Two people were shot in Downtown Crossing early this morning, Boston police said.
The Boston Globe reported:
Police said officers responded to 11 Avenue de Lafayette around 4:24 a.m. to investigate a shooting report.
Police found two people with gunshot wounds. One was transported to Massachusetts General Hospital while the other was taken to Tufts New England Medical Center, according to The Boston Globe.
The conditions of the victims are not currently available.
Two men have been shot in the city’s Dorchester neighborhood.
The incident happened at the intersection of Nelson and Norfolk streets.
The victims’ conditions were not known.
NewsCenter 5 and WCVB.com will have more information as it becomes available.
At least 17 people, including several firefighters, were taken to local hospitals Wednesday after a nine-alarm fire broke out in a Boston brownstone on Beacon Street.
The fire broke out in the basement of 298 Beacon St. at about 2:45 p.m. and quickly grew to a nine-alarm blaze. A firefighter in the basement made a mayday call.
“The fire rapidly advanced throughout the floors,” said Boston Fire’s Steve MacDonald. “It is still raging from the inside.”
High winds were fanning the flames, hampering the crews’ efforts to knock it down. MacDonald said there were more than 150 firefighters at the scene.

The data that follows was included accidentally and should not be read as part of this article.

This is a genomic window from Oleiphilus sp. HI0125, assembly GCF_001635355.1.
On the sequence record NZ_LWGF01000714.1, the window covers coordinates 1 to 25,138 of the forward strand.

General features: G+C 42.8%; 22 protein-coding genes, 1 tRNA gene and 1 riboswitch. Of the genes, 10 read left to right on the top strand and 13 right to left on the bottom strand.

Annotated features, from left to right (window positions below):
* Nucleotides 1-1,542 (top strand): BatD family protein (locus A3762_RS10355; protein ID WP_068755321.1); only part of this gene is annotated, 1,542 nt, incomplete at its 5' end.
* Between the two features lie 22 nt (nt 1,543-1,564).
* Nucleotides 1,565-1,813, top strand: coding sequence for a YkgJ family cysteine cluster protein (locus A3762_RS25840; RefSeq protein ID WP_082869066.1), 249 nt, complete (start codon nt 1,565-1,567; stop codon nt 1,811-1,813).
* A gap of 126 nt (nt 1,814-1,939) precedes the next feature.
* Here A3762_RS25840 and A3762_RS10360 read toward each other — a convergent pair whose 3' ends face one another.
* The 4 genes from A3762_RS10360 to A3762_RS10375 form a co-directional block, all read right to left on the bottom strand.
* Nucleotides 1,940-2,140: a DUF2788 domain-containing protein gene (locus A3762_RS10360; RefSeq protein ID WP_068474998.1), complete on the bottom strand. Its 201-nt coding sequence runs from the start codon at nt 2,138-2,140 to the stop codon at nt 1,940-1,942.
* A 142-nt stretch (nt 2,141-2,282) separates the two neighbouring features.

“Right now, we are trying to keep it from spreading and make sure we have everyone,” MacDonald said.
“All of sudden, the smoke got black and pushed out in the street and I heard a big explosion noise,” witness Kayla said.
Boston EMS said 17 people were taken to area hospitals. WCVB’s John Atwater reported seeing a firefighter being taken from the rear of the building on a stretcher. He said EMS crews were yelling for an ambulance and pumping his chest. EMS tweeted a few minutes later that one firefighter was in cardiac arrest.
One firefighter was alert when he was taken from the scene on a stretcher. Another firefighter was also hurt.
According to Boston EMS, two people were taken to Massachusetts General Hospital, two were taken to Tufts Medical Center, seven went to Beth Israel and six were brought to Brigham and Women’s Hospital.
Their conditions were not immediately known.
Witness Mark Bristol, who was walking past the building just as the fire broke out, said he saw residents escaping the brownstone using the fire escapes.